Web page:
Before Bush, we had eight years of Democrat rule. Under William Jefferson Clinton, the Rapist-in-Chief, got away with bombing indiscriminately, most offensively the Al-Shifa pharmaceutical plant in the Sudan as a distraction over Monica Lewinsky’s testimony. We got banks into reporting your transactions, snooping with Know Your Customer. We got more censorship with chips in our televisions. Ad Infinitum. Yet the best the Republican Party could do was Impeach Mr. Clinton on lying to a Grand Jury over an extra-marital affair for if they went after him for anything else, they knew they were just as complicit. Just as guilty of a bloated federal budget, just as guilty of inflating federal reach and trampling of State rights. Just as guilty of increase in government power all around, except, in lying to a Grand Jury (for now). No, the GOP didn’t go after President Clinton for an over reach of executive power, they went after him for the only thing they could without getting a finger pointed at themselves in a big, “Well you do too”.

Each major party has abused the system when they’ve been at the controls. When the Republicans have the gear shift, we go fast and when the Democrats have the wheel, we steer off the cliff. In either case, the stale oldies, non-goodies are increasingly becoming obsolete…unless.

In two previous articles here and here, I noted where the Republican Party could come back. (I have no hope for the Democrats who have no base in personal liberty). I noted how the GOP could differentiate themselves from the Big Government party. The last thing that needs to be done is institute a way to end career politicians. Make these positions part-time. Without the incentive of being in a privileged position of round-the-clock security (only to pass laws restricting everyone outside the castle walls from choosing their mode of self protection), being privileged to have their own chauffeur, being catered to with meals and vacations and housing and frickin’ privilege, these positions would end up attracting only those who wish to operate and then get back home to regular jobs like lawyers, doctors, farmers, dog catchers. These would be community service jobs, ones worth noting on a resume but considered less of an achievement. What I’m talking about, is Term Limits.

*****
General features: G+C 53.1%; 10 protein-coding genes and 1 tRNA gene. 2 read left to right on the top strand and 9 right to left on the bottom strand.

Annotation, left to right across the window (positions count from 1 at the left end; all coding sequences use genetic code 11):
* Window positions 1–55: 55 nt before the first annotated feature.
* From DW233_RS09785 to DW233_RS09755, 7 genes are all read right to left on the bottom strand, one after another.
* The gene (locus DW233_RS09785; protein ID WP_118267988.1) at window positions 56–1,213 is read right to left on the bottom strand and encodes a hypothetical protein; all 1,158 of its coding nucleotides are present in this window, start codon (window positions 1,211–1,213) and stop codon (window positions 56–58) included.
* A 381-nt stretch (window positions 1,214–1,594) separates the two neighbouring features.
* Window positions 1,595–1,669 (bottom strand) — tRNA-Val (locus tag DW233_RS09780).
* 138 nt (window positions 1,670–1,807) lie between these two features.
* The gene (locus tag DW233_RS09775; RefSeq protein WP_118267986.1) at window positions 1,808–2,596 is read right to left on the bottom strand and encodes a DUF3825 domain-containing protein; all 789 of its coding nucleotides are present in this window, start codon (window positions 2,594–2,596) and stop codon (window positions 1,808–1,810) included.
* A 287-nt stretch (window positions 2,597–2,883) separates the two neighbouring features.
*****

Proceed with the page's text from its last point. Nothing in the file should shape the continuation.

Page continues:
And these Limits should not be limited to how long the congressman or otherwise can run for and hold office. This should apply to those benefits that go on even after they leave office. For instance, end Secret Service protection and pensions for ex-presidents. You leave office, you become a serf again. End retirement packages for all positions. Someone putting in ten or less years in congress is not a career anymore than a teenager putting in about the same amount of time in the food service business from high school through college. Benjamin Franklin suggested no payment at all while serving. Maybe that would be a good idea too. And for crying out loud, how do we let them get away with voting for pay raises for themselves? How isn’t this something put on the ballots instead? When these guys leave “service” they hardly return to regular lives, which is why many can’t and why few ever give up and we have more incumbents than newbies.

Again, strip the royalty, strip the privilege, strip it down to the community service position it was meant to be and we’ll get less decrees from the emperor. We’ll get less laws passed against the masses because the one holding the office would be acutely aware that soon, they’d have to live under that same law. They wouldn’t be able to stay for long behind the fortress of milk and honey, remaining as inept as King Louis the XVI in addressing the needs of the governed, running up a debt crisis and promising failing reforms. Surely, everyone has learned the lesson of Maximilien Robespierre as well?

It should be reminded that Thomas Jefferson didn’t seem to feel that holding the office of Secretary of State, Vice and President Actual were important. He instructed that only three things be put on his tombstone: Author of the Declaration of American Independence, of the Statute of Virginia for Religious Freedom and Father of the University of Virginia. I suspect that, at least to him, being a federal office holder was secondary to a real achievement. Being a politician was to be temporary, a service rendered, and then to return to a civilian life.

Term Limits for position and benefits. And shall I add, a part-time congress. Let them meet, perhaps once or twice a year to discuss federal business. Then go back home and sleep in the beds they make from the capital. It works rather well for some State governments. I’m looking at you New Hampshire…Dakota One and Two.